Many people often use the terms “adverse event” and “side effect” interchangeably but doing so can have grave consequences. In brief, an adverse event is an unintended pharmacologic effect that occurs when a New York health care provider administers a medication correctly. A side effect, on the other hand, is a secondary unwanted effect that occurs because of drug therapy. Because the brief explanation may cause more confusion than it alleviates, this post explores both adverse events and side effects more in-depth.
According to an article published in Pharmacy Times, an adverse event is an undesired occurrence that occurs when a patient takes a medication correctly. Adverse events fall into one of two categories: Type A and Type B. Type A reactions are commonly dose-dependent and can range in severity. A health care provider can often predict these types of events. Type B reactions, on the other hand, are completely unpredictable and occur less frequently than Type A reactions. They often occur because a patient has an allergy or intolerance of which the provider was unaware. These events often occur because of an oversight on the provider’s part.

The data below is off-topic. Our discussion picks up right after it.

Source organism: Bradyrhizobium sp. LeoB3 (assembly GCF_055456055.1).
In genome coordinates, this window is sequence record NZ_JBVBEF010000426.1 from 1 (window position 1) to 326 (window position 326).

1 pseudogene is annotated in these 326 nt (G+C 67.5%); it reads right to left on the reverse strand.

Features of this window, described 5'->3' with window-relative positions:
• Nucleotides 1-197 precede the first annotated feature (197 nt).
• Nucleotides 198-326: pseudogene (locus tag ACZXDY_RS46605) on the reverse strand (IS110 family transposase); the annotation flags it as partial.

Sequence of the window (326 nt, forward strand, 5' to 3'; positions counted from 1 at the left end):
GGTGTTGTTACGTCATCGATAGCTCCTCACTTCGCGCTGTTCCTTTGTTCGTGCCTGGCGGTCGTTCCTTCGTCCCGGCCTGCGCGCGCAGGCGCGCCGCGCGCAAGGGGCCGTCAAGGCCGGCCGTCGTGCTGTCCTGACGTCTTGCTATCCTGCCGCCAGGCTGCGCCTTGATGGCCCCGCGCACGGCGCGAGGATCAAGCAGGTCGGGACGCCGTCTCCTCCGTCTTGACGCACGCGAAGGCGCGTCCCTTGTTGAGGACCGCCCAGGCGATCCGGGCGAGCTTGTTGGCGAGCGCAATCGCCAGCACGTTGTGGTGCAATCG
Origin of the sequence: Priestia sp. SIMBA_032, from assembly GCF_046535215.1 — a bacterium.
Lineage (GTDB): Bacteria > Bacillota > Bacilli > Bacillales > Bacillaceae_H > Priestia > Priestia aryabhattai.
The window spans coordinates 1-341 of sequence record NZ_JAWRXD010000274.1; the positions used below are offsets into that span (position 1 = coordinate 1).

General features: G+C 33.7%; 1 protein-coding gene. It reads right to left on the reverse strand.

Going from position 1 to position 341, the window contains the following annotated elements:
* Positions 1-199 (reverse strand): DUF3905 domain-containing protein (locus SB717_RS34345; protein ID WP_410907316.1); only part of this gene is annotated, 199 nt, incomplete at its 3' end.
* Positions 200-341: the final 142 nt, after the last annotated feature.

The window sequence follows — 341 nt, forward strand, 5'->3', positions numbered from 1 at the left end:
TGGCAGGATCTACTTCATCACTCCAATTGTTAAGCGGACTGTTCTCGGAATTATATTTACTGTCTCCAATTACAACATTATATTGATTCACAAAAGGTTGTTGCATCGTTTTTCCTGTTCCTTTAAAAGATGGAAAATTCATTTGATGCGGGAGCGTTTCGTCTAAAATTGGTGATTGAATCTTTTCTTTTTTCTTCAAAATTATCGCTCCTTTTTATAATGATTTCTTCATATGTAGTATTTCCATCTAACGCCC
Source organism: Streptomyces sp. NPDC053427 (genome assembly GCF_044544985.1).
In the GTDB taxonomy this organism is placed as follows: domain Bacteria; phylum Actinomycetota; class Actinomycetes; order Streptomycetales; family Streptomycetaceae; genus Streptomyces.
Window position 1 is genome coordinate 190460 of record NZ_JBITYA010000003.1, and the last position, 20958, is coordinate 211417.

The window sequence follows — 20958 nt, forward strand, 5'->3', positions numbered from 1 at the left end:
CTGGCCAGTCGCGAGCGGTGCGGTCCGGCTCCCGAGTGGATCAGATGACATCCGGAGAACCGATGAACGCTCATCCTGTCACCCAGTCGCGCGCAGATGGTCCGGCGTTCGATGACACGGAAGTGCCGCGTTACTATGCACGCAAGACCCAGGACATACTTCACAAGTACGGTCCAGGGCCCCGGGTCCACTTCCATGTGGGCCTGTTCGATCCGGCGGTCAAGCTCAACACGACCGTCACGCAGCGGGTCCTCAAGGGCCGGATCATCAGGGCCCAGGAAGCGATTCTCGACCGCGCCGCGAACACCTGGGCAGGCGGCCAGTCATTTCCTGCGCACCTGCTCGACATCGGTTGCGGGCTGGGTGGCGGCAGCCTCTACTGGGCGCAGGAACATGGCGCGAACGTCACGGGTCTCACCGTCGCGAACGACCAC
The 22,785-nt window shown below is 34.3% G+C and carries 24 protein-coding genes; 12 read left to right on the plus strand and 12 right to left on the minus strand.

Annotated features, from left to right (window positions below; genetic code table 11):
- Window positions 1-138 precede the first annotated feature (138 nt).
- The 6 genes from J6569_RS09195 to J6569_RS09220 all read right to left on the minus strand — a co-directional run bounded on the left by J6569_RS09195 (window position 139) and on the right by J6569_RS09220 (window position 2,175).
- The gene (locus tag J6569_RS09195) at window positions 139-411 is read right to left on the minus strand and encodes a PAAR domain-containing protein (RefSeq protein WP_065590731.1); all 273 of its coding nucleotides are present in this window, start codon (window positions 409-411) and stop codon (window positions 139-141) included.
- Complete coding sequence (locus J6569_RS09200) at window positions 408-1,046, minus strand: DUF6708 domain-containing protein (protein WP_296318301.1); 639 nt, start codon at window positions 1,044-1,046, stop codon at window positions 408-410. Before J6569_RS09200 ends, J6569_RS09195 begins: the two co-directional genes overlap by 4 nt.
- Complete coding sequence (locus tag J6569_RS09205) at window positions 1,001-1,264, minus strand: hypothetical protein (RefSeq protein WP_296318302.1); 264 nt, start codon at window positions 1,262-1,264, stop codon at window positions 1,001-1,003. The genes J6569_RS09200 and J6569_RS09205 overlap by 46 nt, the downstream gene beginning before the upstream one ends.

A side effect is an undesired yet foreseeable effect that occurs regardless of the dose. Providers typically know when a drug produces a certain side effect and can warn the patient of the possibility of one occurring.
According to VeryWelll Health, the symptoms of adverse reactions can be mild, such as a rash or heartburn, moderate, such as nausea, fatigue and dizziness, and severe, such as death. Because adverse reactions can be life-threatening, it is imperative that a health care provider distinguish between a side effect and adverse reaction and respond accordingly. Adverse reactions can occur immediately after treatment begins or can take several days or weeks to develop.